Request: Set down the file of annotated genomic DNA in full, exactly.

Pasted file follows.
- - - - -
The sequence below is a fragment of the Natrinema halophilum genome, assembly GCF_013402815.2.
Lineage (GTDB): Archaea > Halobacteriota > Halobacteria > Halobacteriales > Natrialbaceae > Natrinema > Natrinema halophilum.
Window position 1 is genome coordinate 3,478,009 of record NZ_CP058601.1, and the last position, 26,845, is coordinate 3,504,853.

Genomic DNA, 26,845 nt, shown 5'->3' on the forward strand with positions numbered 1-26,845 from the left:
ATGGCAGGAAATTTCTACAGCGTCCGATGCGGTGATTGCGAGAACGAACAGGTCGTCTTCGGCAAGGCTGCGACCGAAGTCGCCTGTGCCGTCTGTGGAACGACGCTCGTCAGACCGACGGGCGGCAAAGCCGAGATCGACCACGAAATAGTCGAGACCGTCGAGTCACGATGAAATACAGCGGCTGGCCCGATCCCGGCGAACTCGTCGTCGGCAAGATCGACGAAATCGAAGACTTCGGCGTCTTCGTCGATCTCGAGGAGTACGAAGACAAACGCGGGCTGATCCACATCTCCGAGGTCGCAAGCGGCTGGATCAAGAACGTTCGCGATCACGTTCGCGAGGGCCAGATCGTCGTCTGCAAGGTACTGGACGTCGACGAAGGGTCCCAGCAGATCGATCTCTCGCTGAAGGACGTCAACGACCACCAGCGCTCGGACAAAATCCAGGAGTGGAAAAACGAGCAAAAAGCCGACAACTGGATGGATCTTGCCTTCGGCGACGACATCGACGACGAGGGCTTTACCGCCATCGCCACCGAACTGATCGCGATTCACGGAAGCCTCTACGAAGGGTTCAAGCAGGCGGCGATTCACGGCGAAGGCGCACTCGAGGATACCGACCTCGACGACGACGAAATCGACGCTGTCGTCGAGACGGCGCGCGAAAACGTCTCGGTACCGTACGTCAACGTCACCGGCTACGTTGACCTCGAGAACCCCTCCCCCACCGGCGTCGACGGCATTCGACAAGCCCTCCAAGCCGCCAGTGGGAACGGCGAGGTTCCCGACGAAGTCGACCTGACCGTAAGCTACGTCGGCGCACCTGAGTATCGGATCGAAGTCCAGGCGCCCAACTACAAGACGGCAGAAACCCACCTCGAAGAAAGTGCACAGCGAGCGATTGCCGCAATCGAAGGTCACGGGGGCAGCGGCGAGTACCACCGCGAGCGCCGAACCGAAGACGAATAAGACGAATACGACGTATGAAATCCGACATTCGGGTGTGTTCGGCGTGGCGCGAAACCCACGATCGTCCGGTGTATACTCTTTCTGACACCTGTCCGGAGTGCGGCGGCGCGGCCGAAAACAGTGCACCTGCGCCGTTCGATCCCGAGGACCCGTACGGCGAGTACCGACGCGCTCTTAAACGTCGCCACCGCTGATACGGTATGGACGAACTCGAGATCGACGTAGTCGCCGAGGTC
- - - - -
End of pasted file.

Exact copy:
The sequence below is a fragment of the Natrinema halophilum genome, assembly GCF_013402815.2.
Lineage (GTDB): Archaea > Halobacteriota > Halobacteria > Halobacteriales > Natrialbaceae > Natrinema > Natrinema halophilum.
Window position 1 is genome coordinate 3,478,009 of record NZ_CP058601.1, and the last position, 26,845, is coordinate 3,504,853.

Genomic DNA, 26,845 nt, shown 5'->3' on the forward strand with positions numbered 1-26,845 from the left:
ATGGCAGGAAATTTCTACAGCGTCCGATGCGGTGATTGCGAGAACGAACAGGTCGTCTTCGGCAAGGCTGCGACCGAAGTCGCCTGTGCCGTCTGTGGAACGACGCTCGTCAGACCGACGGGCGGCAAAGCCGAGATCGACCACGAAATAGTCGAGACCGTCGAGTCACGATGAAATACAGCGGCTGGCCCGATCCCGGCGAACTCGTCGTCGGCAAGATCGACGAAATCGAAGACTTCGGCGTCTTCGTCGATCTCGAGGAGTACGAAGACAAACGCGGGCTGATCCACATCTCCGAGGTCGCAAGCGGCTGGATCAAGAACGTTCGCGATCACGTTCGCGAGGGCCAGATCGTCGTCTGCAAGGTACTGGACGTCGACGAAGGGTCCCAGCAGATCGATCTCTCGCTGAAGGACGTCAACGACCACCAGCGCTCGGACAAAATCCAGGAGTGGAAAAACGAGCAAAAAGCCGACAACTGGATGGATCTTGCCTTCGGCGACGACATCGACGACGAGGGCTTTACCGCCATCGCCACCGAACTGATCGCGATTCACGGAAGCCTCTACGAAGGGTTCAAGCAGGCGGCGATTCACGGCGAAGGCGCACTCGAGGATACCGACCTCGACGACGACGAAATCGACGCTGTCGTCGAGACGGCGCGCGAAAACGTCTCGGTACCGTACGTCAACGTCACCGGCTACGTTGACCTCGAGAACCCCTCCCCCACCGGCGTCGACGGCATTCGACAAGCCCTCCAAGCCGCCAGTGGGAACGGCGAGGTTCCCGACGAAGTCGACCTGACCGTAAGCTACGTCGGCGCACCTGAGTATCGGATCGAAGTCCAGGCGCCCAACTACAAGACGGCAGAAACCCACCTCGAAGAAAGTGCACAGCGAGCGATTGCCGCAATCGAAGGTCACGGGGGCAGCGGCGAGTACCACCGCGAGCGCCGAACCGAAGACGAATAAGACGAATACGACGTATGAAATCCGACATTCGGGTGTGTTCGGCGTGGCGCGAAACCCACGATCGTCCGGTGTATACTCTTTCTGACACCTGTCCGGAGTGCGGCGGCGCGGCCGAAAACAGTGCACCTGCGCCGTTCGATCCCGAGGACCCGTACGGCGAGTACCGACGCGCTCTTAAACGTCGCCACCGCTGATACGGTATGGACGAACTCGAGATCGACGTAGTCGCCGAGGTC